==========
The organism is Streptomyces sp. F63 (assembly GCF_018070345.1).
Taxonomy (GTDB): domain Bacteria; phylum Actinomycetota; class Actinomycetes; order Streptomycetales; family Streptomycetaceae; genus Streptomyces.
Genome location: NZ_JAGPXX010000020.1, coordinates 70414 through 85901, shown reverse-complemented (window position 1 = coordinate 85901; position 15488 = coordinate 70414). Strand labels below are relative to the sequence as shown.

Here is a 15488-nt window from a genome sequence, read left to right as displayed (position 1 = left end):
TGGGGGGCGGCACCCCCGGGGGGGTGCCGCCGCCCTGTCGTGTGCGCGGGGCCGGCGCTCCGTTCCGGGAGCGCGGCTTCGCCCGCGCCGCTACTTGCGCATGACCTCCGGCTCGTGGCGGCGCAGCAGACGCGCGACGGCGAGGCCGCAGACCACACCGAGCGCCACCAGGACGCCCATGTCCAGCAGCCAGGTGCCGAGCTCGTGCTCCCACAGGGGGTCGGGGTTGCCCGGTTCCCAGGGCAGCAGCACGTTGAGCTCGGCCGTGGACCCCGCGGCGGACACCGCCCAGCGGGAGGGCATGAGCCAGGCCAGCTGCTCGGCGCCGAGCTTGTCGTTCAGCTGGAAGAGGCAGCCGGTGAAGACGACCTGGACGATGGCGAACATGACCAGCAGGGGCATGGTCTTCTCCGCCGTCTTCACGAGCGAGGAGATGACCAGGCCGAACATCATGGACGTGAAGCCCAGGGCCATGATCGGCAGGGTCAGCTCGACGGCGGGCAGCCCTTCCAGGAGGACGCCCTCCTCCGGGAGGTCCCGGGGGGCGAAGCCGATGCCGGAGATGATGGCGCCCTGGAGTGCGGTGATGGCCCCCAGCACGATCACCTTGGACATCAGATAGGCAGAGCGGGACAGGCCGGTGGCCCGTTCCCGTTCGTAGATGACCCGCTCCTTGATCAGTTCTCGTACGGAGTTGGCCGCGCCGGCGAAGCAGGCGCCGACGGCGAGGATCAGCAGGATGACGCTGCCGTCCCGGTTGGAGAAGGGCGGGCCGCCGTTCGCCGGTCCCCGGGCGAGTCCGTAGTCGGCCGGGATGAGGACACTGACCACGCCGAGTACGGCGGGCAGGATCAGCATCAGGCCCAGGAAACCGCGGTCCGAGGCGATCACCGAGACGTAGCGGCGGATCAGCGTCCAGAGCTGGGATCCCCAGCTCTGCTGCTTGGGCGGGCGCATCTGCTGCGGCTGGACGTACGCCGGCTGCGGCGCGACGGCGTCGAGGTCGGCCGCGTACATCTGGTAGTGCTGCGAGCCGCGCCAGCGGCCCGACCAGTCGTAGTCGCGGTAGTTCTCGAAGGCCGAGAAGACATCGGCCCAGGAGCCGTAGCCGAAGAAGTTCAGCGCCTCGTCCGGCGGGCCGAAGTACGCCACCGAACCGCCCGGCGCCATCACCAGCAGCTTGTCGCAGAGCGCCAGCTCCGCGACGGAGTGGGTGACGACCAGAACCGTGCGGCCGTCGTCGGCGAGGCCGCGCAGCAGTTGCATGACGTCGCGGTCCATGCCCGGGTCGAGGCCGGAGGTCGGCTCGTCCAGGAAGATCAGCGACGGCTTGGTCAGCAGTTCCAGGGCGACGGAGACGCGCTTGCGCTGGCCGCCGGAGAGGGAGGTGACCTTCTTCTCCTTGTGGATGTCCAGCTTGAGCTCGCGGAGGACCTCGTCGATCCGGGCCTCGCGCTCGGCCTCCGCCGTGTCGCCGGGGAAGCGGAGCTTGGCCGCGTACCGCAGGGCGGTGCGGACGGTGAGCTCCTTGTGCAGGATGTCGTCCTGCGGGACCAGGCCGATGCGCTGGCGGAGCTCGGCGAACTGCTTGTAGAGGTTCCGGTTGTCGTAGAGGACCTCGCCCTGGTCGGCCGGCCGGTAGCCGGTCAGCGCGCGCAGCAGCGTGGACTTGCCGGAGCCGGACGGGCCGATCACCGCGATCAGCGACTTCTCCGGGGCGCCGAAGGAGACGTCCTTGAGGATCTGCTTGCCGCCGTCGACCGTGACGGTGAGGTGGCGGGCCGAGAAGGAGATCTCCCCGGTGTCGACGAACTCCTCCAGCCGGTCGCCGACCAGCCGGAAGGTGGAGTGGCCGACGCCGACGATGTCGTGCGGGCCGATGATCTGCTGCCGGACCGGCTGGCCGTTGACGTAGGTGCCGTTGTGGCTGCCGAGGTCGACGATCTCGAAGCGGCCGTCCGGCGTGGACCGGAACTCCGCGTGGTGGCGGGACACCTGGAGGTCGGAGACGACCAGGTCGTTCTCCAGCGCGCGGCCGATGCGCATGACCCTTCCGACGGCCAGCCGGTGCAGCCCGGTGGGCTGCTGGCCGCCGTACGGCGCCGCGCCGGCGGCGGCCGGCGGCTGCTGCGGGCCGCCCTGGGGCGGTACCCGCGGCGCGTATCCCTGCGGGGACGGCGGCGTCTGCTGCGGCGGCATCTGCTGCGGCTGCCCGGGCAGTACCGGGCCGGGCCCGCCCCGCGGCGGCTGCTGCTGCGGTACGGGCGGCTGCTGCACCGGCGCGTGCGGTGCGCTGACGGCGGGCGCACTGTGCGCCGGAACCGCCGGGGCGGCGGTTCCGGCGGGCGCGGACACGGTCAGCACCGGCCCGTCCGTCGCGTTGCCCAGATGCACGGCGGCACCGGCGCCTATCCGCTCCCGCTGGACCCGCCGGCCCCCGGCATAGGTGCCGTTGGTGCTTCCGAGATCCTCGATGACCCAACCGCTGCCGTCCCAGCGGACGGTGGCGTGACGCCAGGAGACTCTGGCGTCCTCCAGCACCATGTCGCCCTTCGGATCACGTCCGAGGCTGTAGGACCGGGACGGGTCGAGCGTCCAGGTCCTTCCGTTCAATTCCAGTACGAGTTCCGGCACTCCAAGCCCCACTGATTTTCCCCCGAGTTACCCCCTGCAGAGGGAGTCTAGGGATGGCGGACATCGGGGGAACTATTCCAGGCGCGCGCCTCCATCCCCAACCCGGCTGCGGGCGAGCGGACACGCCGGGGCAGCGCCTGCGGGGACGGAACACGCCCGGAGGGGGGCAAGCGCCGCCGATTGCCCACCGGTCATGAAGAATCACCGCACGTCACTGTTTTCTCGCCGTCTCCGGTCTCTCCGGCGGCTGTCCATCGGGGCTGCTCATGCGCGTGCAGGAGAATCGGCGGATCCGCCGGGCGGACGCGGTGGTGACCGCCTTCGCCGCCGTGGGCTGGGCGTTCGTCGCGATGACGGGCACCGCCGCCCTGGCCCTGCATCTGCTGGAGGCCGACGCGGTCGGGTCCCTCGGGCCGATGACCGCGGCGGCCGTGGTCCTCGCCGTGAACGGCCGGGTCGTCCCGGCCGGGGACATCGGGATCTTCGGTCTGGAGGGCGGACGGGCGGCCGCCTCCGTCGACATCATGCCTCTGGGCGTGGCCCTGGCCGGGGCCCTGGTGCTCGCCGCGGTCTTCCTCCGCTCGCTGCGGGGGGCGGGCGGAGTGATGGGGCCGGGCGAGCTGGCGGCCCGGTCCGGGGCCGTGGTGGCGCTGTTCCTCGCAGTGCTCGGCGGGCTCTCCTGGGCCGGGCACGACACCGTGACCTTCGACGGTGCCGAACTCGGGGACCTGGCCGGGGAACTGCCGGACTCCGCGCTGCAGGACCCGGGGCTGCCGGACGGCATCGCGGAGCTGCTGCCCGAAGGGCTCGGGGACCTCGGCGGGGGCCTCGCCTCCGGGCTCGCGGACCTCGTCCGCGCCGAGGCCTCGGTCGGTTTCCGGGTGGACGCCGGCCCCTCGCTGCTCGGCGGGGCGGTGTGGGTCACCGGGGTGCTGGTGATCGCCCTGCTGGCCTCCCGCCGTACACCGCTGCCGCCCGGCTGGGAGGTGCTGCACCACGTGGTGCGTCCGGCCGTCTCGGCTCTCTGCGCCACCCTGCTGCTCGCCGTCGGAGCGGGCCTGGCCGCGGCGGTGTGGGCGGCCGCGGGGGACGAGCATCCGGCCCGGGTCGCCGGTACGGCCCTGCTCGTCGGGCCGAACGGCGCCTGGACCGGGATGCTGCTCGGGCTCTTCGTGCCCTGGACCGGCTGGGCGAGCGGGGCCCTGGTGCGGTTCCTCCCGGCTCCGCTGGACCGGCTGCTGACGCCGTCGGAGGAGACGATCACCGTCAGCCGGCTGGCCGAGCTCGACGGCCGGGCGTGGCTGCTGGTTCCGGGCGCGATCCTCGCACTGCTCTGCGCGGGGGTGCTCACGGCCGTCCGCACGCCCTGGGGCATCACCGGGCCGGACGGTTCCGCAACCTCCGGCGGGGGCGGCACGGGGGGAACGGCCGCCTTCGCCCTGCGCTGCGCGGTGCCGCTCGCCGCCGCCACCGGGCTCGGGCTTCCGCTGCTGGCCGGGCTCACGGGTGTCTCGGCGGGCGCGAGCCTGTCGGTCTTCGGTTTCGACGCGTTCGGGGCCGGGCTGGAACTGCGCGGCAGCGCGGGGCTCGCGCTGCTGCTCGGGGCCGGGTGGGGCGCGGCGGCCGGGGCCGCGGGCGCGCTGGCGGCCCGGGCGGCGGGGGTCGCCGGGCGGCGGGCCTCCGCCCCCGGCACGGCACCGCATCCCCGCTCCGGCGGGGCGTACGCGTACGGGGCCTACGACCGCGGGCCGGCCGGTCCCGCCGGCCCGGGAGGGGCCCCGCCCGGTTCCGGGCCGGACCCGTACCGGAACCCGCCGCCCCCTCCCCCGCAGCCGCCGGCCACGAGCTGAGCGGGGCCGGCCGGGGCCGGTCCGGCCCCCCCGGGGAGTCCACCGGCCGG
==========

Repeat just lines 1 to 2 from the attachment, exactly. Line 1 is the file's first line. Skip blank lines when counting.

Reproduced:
The organism is Streptomyces sp. F63 (assembly GCF_018070345.1).
Taxonomy (GTDB): domain Bacteria; phylum Actinomycetota; class Actinomycetes; order Streptomycetales; family Streptomycetaceae; genus Streptomyces.